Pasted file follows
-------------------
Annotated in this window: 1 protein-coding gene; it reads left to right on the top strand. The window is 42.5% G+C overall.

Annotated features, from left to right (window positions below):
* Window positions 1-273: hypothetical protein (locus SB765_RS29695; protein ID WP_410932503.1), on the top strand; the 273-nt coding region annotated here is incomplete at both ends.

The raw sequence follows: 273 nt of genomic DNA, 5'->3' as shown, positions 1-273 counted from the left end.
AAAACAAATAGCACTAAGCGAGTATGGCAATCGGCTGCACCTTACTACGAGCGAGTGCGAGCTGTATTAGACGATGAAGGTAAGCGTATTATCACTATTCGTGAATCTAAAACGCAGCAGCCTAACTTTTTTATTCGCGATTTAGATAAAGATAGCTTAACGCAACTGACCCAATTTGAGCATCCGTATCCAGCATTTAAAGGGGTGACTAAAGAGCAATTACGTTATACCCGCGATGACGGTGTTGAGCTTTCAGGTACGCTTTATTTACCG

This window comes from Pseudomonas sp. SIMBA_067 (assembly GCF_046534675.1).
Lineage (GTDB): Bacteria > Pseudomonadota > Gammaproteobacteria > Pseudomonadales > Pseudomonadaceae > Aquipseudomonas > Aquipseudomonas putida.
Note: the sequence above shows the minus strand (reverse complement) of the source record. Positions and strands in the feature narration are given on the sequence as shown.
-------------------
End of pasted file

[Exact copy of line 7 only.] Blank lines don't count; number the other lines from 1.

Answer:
Lineage (GTDB): Bacteria > Pseudomonadota > Gammaproteobacteria > Pseudomonadales > Pseudomonadaceae > Aquipseudomonas > Aquipseudomonas putida.